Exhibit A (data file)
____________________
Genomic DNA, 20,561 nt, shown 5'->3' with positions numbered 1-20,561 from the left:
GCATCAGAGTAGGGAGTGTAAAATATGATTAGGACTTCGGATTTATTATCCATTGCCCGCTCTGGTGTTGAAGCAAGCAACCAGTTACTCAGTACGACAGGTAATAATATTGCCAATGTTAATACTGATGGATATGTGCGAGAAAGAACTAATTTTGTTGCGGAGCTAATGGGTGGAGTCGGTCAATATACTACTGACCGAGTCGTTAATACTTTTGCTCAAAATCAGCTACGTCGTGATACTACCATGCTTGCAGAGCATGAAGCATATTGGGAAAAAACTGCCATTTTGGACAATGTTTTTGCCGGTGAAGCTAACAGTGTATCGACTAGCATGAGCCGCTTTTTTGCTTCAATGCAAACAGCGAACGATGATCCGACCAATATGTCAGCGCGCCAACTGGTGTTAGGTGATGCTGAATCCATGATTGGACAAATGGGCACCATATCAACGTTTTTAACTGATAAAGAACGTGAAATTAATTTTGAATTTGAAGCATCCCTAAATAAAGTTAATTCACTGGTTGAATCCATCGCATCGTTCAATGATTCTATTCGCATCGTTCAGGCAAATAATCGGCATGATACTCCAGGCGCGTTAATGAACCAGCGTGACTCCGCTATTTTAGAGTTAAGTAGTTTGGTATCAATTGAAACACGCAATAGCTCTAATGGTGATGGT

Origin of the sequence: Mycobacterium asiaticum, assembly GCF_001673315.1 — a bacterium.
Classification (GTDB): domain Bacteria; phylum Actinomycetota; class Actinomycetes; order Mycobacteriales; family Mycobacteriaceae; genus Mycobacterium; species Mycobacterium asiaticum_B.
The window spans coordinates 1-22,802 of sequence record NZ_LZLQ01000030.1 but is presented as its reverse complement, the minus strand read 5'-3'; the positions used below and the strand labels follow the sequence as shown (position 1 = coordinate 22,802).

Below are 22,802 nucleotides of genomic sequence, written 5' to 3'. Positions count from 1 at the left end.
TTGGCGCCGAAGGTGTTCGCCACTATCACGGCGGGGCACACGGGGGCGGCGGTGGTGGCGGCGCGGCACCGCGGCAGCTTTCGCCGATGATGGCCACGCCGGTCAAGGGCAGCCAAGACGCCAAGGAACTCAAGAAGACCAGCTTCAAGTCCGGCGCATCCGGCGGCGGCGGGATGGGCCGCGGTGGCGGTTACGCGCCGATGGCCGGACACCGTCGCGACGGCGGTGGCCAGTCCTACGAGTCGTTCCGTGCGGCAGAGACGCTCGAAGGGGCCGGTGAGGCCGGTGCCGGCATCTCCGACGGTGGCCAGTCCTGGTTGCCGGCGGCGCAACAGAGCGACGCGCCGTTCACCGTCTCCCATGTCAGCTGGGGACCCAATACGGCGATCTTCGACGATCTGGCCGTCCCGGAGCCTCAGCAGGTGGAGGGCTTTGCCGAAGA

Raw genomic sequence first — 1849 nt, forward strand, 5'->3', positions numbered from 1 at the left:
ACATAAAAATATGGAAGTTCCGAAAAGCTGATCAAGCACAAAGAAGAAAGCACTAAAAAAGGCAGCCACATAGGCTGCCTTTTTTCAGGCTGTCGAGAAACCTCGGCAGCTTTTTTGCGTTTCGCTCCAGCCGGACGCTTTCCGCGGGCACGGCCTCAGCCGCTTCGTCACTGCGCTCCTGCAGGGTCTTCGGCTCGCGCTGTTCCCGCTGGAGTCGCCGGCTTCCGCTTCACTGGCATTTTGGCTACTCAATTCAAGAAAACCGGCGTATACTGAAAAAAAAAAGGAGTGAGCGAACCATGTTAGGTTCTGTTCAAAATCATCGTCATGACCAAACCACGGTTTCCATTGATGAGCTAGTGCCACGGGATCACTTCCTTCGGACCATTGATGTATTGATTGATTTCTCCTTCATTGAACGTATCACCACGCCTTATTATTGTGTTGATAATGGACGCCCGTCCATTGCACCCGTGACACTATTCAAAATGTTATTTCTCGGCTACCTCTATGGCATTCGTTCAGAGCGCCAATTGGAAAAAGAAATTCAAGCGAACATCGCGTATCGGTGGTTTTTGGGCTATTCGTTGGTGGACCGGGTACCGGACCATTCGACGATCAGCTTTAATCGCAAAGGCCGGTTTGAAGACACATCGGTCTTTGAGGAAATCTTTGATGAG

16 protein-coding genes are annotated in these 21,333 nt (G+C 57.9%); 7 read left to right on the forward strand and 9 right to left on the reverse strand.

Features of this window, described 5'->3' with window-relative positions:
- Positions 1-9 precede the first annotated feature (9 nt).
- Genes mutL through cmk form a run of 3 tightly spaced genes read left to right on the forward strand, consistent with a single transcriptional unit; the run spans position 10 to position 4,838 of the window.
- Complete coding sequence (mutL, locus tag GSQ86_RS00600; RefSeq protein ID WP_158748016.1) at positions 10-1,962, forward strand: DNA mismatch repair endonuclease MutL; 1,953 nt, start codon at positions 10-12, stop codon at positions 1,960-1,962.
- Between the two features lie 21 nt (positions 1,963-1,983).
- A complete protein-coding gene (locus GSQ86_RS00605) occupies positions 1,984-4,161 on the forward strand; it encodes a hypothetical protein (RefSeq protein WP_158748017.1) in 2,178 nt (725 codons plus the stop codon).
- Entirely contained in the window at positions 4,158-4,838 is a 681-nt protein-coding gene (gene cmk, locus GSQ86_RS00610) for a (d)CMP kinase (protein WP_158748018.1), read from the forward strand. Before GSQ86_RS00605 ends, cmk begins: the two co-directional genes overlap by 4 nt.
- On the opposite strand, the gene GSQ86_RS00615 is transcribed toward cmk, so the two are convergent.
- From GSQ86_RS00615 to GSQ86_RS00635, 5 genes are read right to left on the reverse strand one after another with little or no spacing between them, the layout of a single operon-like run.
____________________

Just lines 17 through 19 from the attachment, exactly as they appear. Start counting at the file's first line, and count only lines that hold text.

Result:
- Entirely contained in the window at positions 4,158-4,838 is a 681-nt protein-coding gene (gene cmk, locus GSQ86_RS00610) for a (d)CMP kinase (protein WP_158748018.1), read from the forward strand. Before GSQ86_RS00605 ends, cmk begins: the two co-directional genes overlap by 4 nt.
- On the opposite strand, the gene GSQ86_RS00615 is transcribed toward cmk, so the two are convergent.
- From GSQ86_RS00615 to GSQ86_RS00635, 5 genes are read right to left on the reverse strand one after another with little or no spacing between them, the layout of a single operon-like run.